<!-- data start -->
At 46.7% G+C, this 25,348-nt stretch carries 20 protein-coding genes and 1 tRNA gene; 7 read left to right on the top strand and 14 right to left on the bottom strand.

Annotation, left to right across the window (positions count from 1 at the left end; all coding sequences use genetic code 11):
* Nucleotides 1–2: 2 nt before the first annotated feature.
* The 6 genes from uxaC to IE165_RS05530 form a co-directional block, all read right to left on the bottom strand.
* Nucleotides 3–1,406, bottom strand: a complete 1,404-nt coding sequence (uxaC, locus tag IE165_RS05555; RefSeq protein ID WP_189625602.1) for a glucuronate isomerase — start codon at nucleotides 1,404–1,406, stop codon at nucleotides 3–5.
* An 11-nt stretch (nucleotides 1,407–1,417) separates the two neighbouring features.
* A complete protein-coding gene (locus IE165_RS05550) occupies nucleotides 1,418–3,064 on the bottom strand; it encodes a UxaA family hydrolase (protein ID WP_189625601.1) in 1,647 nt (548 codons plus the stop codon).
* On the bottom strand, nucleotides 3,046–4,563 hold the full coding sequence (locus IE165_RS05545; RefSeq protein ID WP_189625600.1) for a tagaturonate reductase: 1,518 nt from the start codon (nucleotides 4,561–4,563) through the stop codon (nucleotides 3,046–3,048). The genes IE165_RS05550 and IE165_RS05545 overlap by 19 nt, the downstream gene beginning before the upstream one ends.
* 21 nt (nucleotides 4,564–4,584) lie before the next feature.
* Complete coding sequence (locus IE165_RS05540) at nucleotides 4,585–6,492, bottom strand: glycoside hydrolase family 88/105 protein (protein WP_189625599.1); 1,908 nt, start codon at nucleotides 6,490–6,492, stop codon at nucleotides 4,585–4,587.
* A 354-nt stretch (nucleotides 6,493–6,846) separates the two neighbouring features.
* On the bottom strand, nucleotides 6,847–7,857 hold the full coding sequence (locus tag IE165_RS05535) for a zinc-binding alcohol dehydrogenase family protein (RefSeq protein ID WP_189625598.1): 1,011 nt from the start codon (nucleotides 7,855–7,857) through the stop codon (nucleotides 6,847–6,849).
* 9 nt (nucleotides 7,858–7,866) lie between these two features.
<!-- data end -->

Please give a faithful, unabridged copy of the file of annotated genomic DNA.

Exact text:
At 46.7% G+C, this 25,348-nt stretch carries 20 protein-coding genes and 1 tRNA gene; 7 read left to right on the top strand and 14 right to left on the bottom strand.

Annotation, left to right across the window (positions count from 1 at the left end; all coding sequences use genetic code 11):
* Nucleotides 1–2: 2 nt before the first annotated feature.
* The 6 genes from uxaC to IE165_RS05530 form a co-directional block, all read right to left on the bottom strand.
* Nucleotides 3–1,406, bottom strand: a complete 1,404-nt coding sequence (uxaC, locus tag IE165_RS05555; RefSeq protein ID WP_189625602.1) for a glucuronate isomerase — start codon at nucleotides 1,404–1,406, stop codon at nucleotides 3–5.
* An 11-nt stretch (nucleotides 1,407–1,417) separates the two neighbouring features.
* A complete protein-coding gene (locus IE165_RS05550) occupies nucleotides 1,418–3,064 on the bottom strand; it encodes a UxaA family hydrolase (protein ID WP_189625601.1) in 1,647 nt (548 codons plus the stop codon).
* On the bottom strand, nucleotides 3,046–4,563 hold the full coding sequence (locus IE165_RS05545; RefSeq protein ID WP_189625600.1) for a tagaturonate reductase: 1,518 nt from the start codon (nucleotides 4,561–4,563) through the stop codon (nucleotides 3,046–3,048). The genes IE165_RS05550 and IE165_RS05545 overlap by 19 nt, the downstream gene beginning before the upstream one ends.
* 21 nt (nucleotides 4,564–4,584) lie before the next feature.
* Complete coding sequence (locus IE165_RS05540) at nucleotides 4,585–6,492, bottom strand: glycoside hydrolase family 88/105 protein (protein WP_189625599.1); 1,908 nt, start codon at nucleotides 6,490–6,492, stop codon at nucleotides 4,585–4,587.
* A 354-nt stretch (nucleotides 6,493–6,846) separates the two neighbouring features.
* On the bottom strand, nucleotides 6,847–7,857 hold the full coding sequence (locus tag IE165_RS05535) for a zinc-binding alcohol dehydrogenase family protein (RefSeq protein ID WP_189625598.1): 1,011 nt from the start codon (nucleotides 7,855–7,857) through the stop codon (nucleotides 6,847–6,849).
* 9 nt (nucleotides 7,858–7,866) lie between these two features.